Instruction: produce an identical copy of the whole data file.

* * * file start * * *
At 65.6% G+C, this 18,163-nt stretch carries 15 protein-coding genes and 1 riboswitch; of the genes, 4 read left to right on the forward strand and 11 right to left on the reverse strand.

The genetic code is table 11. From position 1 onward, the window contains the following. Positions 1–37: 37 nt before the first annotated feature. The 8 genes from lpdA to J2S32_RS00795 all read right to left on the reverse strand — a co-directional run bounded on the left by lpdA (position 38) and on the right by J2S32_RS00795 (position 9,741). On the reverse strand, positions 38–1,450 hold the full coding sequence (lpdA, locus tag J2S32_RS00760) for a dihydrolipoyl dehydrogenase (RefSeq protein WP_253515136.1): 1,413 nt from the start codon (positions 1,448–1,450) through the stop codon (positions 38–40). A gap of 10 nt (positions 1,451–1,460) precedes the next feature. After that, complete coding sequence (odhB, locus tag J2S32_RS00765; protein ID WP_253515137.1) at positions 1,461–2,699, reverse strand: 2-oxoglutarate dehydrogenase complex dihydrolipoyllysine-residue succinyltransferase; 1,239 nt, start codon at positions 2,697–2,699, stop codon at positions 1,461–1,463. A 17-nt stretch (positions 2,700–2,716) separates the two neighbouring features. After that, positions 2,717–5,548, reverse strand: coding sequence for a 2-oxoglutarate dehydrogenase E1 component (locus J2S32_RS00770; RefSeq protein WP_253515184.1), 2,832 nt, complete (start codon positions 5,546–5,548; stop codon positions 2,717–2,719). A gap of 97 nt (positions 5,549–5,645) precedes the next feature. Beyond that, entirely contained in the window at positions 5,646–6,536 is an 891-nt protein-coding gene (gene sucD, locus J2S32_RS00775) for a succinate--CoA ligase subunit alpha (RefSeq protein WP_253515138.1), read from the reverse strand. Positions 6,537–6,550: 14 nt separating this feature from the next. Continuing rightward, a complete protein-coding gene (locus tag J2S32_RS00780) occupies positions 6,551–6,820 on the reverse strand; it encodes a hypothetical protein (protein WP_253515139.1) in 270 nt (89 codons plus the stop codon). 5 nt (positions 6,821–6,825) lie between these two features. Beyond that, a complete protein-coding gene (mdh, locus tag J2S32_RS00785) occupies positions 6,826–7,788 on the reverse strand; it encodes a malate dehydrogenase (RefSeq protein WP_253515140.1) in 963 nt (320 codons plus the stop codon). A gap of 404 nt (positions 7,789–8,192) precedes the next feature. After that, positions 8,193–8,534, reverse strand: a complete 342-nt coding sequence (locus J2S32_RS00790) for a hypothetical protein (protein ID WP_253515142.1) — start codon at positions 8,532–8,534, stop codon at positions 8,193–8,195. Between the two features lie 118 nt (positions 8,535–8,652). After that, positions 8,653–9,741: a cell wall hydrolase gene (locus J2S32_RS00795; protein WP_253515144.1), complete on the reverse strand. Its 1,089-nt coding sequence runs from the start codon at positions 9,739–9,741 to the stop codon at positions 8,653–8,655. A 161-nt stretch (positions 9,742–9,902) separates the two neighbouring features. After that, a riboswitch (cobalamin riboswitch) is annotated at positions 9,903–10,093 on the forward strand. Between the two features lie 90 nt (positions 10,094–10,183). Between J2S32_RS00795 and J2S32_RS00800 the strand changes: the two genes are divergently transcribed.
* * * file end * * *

At 65.6% G+C, this 18,163-nt stretch carries 15 protein-coding genes and 1 riboswitch; of the genes, 4 read left to right on the forward strand and 11 right to left on the reverse strand.

The genetic code is table 11. From position 1 onward, the window contains the following. Positions 1–37: 37 nt before the first annotated feature. The 8 genes from lpdA to J2S32_RS00795 all read right to left on the reverse strand — a co-directional run bounded on the left by lpdA (position 38) and on the right by J2S32_RS00795 (position 9,741). On the reverse strand, positions 38–1,450 hold the full coding sequence (lpdA, locus tag J2S32_RS00760) for a dihydrolipoyl dehydrogenase (RefSeq protein WP_253515136.1): 1,413 nt from the start codon (positions 1,448–1,450) through the stop codon (positions 38–40). A gap of 10 nt (positions 1,451–1,460) precedes the next feature. After that, complete coding sequence (odhB, locus tag J2S32_RS00765; protein ID WP_253515137.1) at positions 1,461–2,699, reverse strand: 2-oxoglutarate dehydrogenase complex dihydrolipoyllysine-residue succinyltransferase; 1,239 nt, start codon at positions 2,697–2,699, stop codon at positions 1,461–1,463. A 17-nt stretch (positions 2,700–2,716) separates the two neighbouring features. After that, positions 2,717–5,548, reverse strand: coding sequence for a 2-oxoglutarate dehydrogenase E1 component (locus J2S32_RS00770; RefSeq protein WP_253515184.1), 2,832 nt, complete (start codon positions 5,546–5,548; stop codon positions 2,717–2,719). A gap of 97 nt (positions 5,549–5,645) precedes the next feature. Beyond that, entirely contained in the window at positions 5,646–6,536 is an 891-nt protein-coding gene (gene sucD, locus J2S32_RS00775) for a succinate--CoA ligase subunit alpha (RefSeq protein WP_253515138.1), read from the reverse strand. Positions 6,537–6,550: 14 nt separating this feature from the next. Continuing rightward, a complete protein-coding gene (locus tag J2S32_RS00780) occupies positions 6,551–6,820 on the reverse strand; it encodes a hypothetical protein (protein WP_253515139.1) in 270 nt (89 codons plus the stop codon). 5 nt (positions 6,821–6,825) lie between these two features. Beyond that, a complete protein-coding gene (mdh, locus tag J2S32_RS00785) occupies positions 6,826–7,788 on the reverse strand; it encodes a malate dehydrogenase (RefSeq protein WP_253515140.1) in 963 nt (320 codons plus the stop codon). A gap of 404 nt (positions 7,789–8,192) precedes the next feature. After that, positions 8,193–8,534, reverse strand: a complete 342-nt coding sequence (locus J2S32_RS00790) for a hypothetical protein (protein ID WP_253515142.1) — start codon at positions 8,532–8,534, stop codon at positions 8,193–8,195. Between the two features lie 118 nt (positions 8,535–8,652). After that, positions 8,653–9,741: a cell wall hydrolase gene (locus J2S32_RS00795; protein WP_253515144.1), complete on the reverse strand. Its 1,089-nt coding sequence runs from the start codon at positions 9,739–9,741 to the stop codon at positions 8,653–8,655. A 161-nt stretch (positions 9,742–9,902) separates the two neighbouring features. After that, a riboswitch (cobalamin riboswitch) is annotated at positions 9,903–10,093 on the forward strand. Between the two features lie 90 nt (positions 10,094–10,183). Between J2S32_RS00795 and J2S32_RS00800 the strand changes: the two genes are divergently transcribed.